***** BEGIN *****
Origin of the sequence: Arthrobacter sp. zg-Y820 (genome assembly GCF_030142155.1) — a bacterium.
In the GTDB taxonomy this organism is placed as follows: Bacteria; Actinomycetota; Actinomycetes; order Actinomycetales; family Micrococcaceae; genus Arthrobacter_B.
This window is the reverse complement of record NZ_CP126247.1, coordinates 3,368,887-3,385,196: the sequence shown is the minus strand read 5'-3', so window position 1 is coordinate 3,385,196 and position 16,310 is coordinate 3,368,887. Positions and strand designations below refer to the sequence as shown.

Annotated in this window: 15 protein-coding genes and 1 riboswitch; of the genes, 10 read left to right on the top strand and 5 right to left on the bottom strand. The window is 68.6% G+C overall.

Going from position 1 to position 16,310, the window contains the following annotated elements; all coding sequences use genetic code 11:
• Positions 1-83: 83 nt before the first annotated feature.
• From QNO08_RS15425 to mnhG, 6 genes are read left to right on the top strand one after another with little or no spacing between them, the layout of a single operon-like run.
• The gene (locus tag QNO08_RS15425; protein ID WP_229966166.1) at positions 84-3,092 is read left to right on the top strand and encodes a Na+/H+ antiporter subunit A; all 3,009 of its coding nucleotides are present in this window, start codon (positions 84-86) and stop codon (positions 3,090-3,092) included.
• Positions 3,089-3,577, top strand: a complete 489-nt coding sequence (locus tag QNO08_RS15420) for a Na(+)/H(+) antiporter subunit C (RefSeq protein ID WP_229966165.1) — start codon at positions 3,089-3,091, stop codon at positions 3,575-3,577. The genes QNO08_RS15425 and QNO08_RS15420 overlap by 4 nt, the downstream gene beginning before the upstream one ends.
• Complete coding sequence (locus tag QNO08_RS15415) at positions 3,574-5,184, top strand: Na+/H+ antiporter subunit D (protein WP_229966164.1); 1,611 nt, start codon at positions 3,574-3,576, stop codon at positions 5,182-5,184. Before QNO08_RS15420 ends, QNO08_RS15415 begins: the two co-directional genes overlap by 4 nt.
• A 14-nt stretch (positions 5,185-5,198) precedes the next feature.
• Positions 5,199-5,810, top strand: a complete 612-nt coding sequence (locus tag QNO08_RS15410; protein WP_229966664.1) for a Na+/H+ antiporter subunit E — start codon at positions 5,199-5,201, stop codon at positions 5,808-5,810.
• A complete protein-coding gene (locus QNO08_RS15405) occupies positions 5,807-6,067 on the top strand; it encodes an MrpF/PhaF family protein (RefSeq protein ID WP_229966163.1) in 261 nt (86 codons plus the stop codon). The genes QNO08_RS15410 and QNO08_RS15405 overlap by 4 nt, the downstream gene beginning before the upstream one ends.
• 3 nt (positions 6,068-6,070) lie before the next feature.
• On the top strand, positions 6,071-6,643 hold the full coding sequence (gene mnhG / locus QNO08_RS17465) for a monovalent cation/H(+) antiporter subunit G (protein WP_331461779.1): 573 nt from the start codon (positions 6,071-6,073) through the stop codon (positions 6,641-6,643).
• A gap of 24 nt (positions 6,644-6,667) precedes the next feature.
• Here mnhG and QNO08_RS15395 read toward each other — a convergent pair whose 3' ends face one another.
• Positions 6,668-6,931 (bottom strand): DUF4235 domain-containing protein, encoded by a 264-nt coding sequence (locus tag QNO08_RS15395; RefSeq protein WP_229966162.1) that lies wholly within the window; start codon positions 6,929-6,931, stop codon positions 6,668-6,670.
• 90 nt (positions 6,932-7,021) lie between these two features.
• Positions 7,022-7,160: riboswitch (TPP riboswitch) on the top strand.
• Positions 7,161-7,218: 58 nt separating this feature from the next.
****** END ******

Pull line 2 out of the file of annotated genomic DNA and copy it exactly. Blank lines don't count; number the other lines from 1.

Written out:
In the GTDB taxonomy this organism is placed as follows: Bacteria; Actinomycetota; Actinomycetes; order Actinomycetales; family Micrococcaceae; genus Arthrobacter_B.